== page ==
In addition to the automatic ground truth we also created manual annotations to evaluate the performance of our network trained on automatically generated ground truth for the time-lapse dataset. We manually annotated one image, unused in training set creation, out of the nine images. We found that each image contained approximately 200 cells. Manual annotation took around two hours for a single image. We created manual annotations for all the three wells. The manually generated ground truth was only used to evaluate the final segmentation performance of the DCNN and not for training the network.
Deep convolutional neural network architecture
We used a fully convolutional neural network approach for creating our DCNN architecture. In DCNNs, usually one layer in the neural network is connected to another layer that immediately follows it. If we bypass one or more layers in the network and connect to a subsequent layer, then it is known as a skip connection. Recently it was showed that residual connections or short skip connections improved classification performance on natural images12. Ronneberger et al.3 showed that long skip connections can improve segmentation of biological images. Recently, Drozdzal et al.13 showed that both long and short skip connections gave better performance in biological applications. We used both long and short skip connections for our network. The network architecture is as shown in Supplementary Fig. 2a.
We used batch normalization14 as regularization after every convolution. We used the MSRA method15 to initialize the weights in the convolutional layers and set the input image size to 480 × 480 pixels. The first layer had 8 feature maps and doubled the feature map size with every down-sampling. The long skip connections from the downward path were element-wise summed and batch normalized at the receiving end of the upward path as shown in Supplementary Fig. 2a as right pointed arrows. We used a weighted softmax loss function.
We used four building blocks to create the entire network structure. We named the blocks as Conv, DeConv, Conv-Pool, and Residual. The different blocks used are shown in Supplementary Fig. 2b. The Conv block contained a convolution layer followed by batch normalization and rectified linear unit16 (ReLU) activation function. We used the Conv block in other blocks also. The DeConv block contained one deconvolution followed by two Conv blocks. The deconvolution layer up-sampled the feature maps. The Conv-Pool block contained one convolution followed by batch normalization, ReLU, and pooling. In the pooling layer we used maximum pooling with a pool size of 2 × 2 and stride of 2 × 2. The feature map size was reduced to half its original size in the vertical and horizontal directions after the pool layer. The Residual block contained three Conv blocks. The first Conv block generated 16 feature maps using 1 × 1 convolution; the second block generated 16 feature maps using 3 × 3 convolutions; and the third block generated 64 feature maps using 1 × 1 convolutions. We added the input and the output from the third Conv block in an element-wise manner. The result of the addition was batch normalized and formed the final output of the Residual block. The same DCNN architecture was used in both experiment 1 and 2. We provide the network architecture in a text file as part of the Supplementary Software.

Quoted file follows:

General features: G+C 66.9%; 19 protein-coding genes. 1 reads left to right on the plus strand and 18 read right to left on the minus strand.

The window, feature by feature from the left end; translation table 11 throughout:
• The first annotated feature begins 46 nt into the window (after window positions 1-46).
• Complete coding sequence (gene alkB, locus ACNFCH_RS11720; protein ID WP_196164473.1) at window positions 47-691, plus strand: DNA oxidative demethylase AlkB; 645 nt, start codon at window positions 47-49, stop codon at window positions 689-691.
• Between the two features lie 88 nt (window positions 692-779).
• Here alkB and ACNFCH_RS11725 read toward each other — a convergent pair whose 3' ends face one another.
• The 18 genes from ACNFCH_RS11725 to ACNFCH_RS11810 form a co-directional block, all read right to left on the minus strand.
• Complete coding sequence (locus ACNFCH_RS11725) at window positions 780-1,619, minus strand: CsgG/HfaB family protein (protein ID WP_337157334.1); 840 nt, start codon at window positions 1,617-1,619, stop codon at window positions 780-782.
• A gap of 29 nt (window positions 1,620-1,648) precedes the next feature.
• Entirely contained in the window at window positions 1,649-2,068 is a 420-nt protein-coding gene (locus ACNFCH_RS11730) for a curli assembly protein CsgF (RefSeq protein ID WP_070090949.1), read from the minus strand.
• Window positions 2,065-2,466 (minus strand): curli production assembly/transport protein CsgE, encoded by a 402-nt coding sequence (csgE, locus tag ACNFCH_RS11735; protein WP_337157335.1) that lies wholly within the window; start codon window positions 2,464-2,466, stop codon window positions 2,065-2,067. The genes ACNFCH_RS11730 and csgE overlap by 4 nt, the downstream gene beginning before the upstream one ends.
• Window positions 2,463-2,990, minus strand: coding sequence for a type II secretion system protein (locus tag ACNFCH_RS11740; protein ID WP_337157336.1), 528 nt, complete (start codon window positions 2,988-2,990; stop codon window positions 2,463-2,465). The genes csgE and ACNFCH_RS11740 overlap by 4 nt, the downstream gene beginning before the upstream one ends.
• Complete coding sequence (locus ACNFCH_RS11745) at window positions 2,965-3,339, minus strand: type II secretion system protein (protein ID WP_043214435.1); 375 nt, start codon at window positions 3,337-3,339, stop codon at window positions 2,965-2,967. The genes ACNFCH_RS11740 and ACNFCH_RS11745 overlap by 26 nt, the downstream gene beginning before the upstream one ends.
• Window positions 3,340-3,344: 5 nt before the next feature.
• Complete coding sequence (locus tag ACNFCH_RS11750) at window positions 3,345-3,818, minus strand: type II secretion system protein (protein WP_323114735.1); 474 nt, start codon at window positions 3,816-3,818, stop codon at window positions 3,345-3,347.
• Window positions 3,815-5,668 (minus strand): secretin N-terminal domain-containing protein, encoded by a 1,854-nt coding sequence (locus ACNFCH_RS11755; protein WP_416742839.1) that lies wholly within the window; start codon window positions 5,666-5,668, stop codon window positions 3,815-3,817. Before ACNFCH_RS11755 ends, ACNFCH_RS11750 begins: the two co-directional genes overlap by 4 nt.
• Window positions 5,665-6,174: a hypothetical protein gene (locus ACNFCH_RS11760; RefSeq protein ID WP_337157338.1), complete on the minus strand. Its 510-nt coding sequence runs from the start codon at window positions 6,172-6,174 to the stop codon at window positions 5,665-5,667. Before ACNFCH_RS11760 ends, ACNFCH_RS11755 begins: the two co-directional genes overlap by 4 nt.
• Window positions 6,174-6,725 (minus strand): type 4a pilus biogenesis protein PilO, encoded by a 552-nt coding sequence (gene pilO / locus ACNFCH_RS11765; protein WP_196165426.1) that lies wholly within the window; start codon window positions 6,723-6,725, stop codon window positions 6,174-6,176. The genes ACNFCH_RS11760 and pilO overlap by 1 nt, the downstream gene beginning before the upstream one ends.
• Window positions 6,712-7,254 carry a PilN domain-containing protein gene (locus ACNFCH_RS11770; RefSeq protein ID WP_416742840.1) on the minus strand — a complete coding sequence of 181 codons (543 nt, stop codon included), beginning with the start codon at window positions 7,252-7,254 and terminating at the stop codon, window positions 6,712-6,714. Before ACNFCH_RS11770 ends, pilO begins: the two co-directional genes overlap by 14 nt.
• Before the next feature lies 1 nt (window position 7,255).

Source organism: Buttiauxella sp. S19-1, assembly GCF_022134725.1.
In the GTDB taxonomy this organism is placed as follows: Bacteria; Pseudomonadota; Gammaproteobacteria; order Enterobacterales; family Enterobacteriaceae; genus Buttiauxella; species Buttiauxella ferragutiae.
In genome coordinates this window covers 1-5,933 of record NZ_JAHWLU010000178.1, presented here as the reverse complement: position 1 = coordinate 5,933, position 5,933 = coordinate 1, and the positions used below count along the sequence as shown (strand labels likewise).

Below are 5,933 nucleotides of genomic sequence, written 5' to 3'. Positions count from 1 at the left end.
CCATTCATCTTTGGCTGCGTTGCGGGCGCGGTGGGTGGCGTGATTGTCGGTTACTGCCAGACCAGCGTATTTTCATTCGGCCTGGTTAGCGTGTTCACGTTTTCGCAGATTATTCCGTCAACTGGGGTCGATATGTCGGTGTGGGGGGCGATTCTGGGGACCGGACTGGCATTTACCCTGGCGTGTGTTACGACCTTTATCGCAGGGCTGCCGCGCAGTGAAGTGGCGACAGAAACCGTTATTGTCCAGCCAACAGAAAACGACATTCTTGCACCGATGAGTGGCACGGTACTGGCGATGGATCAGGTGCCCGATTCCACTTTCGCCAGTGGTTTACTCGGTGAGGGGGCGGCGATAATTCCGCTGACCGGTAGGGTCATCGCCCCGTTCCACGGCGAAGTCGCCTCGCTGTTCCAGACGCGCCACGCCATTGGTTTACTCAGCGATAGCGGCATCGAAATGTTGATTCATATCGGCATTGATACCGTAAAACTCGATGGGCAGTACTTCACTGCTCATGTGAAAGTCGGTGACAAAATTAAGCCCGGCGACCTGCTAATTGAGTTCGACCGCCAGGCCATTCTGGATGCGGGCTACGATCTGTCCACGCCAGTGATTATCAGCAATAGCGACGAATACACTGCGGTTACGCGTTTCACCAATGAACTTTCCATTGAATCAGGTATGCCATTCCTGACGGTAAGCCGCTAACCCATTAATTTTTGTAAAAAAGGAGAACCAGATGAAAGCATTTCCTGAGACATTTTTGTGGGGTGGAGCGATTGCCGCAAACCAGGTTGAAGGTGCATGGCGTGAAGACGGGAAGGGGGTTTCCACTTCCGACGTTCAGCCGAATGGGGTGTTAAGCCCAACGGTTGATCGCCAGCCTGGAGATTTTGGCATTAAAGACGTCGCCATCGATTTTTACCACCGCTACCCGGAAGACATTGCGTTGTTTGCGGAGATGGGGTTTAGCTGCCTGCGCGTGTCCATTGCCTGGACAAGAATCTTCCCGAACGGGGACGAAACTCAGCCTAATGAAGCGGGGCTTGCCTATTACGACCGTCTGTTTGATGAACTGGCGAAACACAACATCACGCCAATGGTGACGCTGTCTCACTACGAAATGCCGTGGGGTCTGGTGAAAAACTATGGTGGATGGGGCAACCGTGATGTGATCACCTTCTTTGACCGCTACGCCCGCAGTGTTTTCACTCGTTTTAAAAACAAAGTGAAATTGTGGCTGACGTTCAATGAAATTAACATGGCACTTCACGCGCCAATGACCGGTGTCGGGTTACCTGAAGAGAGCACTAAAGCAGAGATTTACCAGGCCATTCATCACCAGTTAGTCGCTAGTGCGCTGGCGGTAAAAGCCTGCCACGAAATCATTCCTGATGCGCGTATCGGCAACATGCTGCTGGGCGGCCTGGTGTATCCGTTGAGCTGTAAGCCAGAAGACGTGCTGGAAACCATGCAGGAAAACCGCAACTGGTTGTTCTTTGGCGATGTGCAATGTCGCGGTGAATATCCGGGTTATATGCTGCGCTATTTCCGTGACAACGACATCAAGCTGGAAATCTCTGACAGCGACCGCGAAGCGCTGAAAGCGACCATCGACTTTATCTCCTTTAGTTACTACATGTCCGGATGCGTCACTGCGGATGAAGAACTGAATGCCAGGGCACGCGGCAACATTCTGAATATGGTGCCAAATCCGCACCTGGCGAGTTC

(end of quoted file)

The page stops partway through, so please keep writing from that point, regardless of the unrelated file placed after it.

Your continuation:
For the DCNN training we used eight out of the nine image sites in our training set and kept one image for evaluation. The data preprocessing step involved processing both the input bright-field images and the ground truth labels created automatically by our image processing pipeline in CellProfiler (Supplementary Software). We augmented the image data by spatial transformations to increase the dataset size as illustrated in Fig. 1b. Both the input bright-field images and the corresponding label images were augmented to maintain spatial consistency. The data augmentation step consisted of random flipping in left-right and up-down directions followed by the creation of an image that was nine times the input image by extending the image on all sides by mirroring. From the extended image, we randomly cropped image patches of size 480 × 480 pixels. After cropping we normalized the bright-field images to a range between 0 and 1 and subtracted the median value from the image.
There were typically fewer foreground than background pixels in our dataset. Such imbalance in the dataset biases the network towards the background rather than the foreground. To compensate for this imbalance we created a weighted label image, in addition to the label image. We set the weight in such a way that the weighted sum of the number of pixels belonging to one class was the same as that for the other class. This enabled the loss function to treat the foreground and background regions with equal importance. We forced the network to learn the features corresponding to the foreground regions by setting an additional weight of 3 to the foreground region. The choice of this parameter depended on the dataset, based on the density of cells in the image, and could be automatically determined based on the proportion of cells covering the training image. The entire pipeline for the data preprocessing is provided as a Python program as part of the Supplementary Software.